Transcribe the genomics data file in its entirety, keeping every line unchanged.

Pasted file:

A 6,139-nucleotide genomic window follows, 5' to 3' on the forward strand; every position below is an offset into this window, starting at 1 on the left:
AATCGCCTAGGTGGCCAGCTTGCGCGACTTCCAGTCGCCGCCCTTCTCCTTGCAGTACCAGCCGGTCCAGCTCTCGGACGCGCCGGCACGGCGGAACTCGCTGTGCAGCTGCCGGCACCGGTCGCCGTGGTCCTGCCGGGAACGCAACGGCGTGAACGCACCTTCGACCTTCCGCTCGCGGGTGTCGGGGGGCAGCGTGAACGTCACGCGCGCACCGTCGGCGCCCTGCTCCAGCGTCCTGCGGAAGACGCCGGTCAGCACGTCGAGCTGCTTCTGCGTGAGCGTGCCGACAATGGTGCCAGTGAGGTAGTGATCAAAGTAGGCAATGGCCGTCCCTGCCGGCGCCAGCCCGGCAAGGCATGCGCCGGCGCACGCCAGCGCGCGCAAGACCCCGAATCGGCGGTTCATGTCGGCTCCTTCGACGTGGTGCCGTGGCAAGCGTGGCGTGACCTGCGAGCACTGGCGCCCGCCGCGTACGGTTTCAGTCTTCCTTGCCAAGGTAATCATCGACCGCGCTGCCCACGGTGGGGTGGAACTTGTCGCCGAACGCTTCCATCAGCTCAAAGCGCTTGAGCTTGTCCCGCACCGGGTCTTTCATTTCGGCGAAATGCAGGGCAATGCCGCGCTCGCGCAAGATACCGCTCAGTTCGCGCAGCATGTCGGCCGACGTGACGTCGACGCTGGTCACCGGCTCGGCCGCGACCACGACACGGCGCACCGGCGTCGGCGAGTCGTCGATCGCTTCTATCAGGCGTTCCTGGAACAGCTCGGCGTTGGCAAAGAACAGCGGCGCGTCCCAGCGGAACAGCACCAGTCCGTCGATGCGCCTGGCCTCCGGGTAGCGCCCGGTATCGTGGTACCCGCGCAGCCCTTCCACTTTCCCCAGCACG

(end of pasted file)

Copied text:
A 6,139-nucleotide genomic window follows, 5' to 3' on the forward strand; every position below is an offset into this window, starting at 1 on the left:
AATCGCCTAGGTGGCCAGCTTGCGCGACTTCCAGTCGCCGCCCTTCTCCTTGCAGTACCAGCCGGTCCAGCTCTCGGACGCGCCGGCACGGCGGAACTCGCTGTGCAGCTGCCGGCACCGGTCGCCGTGGTCCTGCCGGGAACGCAACGGCGTGAACGCACCTTCGACCTTCCGCTCGCGGGTGTCGGGGGGCAGCGTGAACGTCACGCGCGCACCGTCGGCGCCCTGCTCCAGCGTCCTGCGGAAGACGCCGGTCAGCACGTCGAGCTGCTTCTGCGTGAGCGTGCCGACAATGGTGCCAGTGAGGTAGTGATCAAAGTAGGCAATGGCCGTCCCTGCCGGCGCCAGCCCGGCAAGGCATGCGCCGGCGCACGCCAGCGCGCGCAAGACCCCGAATCGGCGGTTCATGTCGGCTCCTTCGACGTGGTGCCGTGGCAAGCGTGGCGTGACCTGCGAGCACTGGCGCCCGCCGCGTACGGTTTCAGTCTTCCTTGCCAAGGTAATCATCGACCGCGCTGCCCACGGTGGGGTGGAACTTGTCGCCGAACGCTTCCATCAGCTCAAAGCGCTTGAGCTTGTCCCGCACCGGGTCTTTCATTTCGGCGAAATGCAGGGCAATGCCGCGCTCGCGCAAGATACCGCTCAGTTCGCGCAGCATGTCGGCCGACGTGACGTCGACGCTGGTCACCGGCTCGGCCGCGACCACGACACGGCGCACCGGCGTCGGCGAGTCGTCGATCGCTTCTATCAGGCGTTCCTGGAACAGCTCGGCGTTGGCAAAGAACAGCGGCGCGTCCCAGCGGAACAGCACCAGTCCGTCGATGCGCCTGGCCTCCGGGTAGCGCCCGGTATCGTGGTACCCGCGCAGCCCTTCCACTTTCCCCAGCACG